In early 2020 there were many predictions that Covid-19 would hit people who are homeless hard. Being without shelter at such a time, or living in shelters with many other people, as well as higher likelihood of already having poor health, were just some reasons for these fears.
But that first wave in 2020 wasn’t as bad as many had feared for people experiencing homelessness. There were infections and deaths, but not nearly as bad as predicted.
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Why? The main reason many people give is the Everyone In hotels. Hotels were used so people could come off the streets. The scheme was remarkable and radical. Almost everyone agrees the provision of hotels did an enormous amount to help many people stay safe, to address other health needs, and then get into more permanent housing. And Everyone In got a lot of press.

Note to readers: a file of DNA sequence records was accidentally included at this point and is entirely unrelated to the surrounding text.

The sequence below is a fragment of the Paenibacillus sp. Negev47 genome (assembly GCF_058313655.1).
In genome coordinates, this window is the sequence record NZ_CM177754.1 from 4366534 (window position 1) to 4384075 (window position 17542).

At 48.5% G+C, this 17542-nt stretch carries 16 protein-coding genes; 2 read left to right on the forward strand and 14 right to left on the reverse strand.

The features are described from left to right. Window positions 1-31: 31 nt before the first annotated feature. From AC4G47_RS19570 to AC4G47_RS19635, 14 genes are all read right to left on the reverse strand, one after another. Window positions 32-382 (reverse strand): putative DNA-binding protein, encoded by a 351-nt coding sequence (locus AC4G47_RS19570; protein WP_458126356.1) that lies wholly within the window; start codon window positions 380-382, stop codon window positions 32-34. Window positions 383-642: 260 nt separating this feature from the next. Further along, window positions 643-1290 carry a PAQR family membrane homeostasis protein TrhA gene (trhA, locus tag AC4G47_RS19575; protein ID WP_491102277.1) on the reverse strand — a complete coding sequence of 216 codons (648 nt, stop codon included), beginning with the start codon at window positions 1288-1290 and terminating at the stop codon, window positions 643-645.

As well as the hotels, hostels and day centres also did a remarkable job of changing how they worked or doing new things. A lot happened quickly and possibly averted a catastrophe.
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But from our research with people who were experiencing homelessness through that first lockdown and the rest of 2020 we found other factors too. Factors which weren’t recognised or understood.
People currently homeless, whether in hostels or temporary accommodation, were themselves taking a lot of steps to prevent Covid-19. This shouldn’t need saying, but then the press and lots of policy makers don’t often recognise it.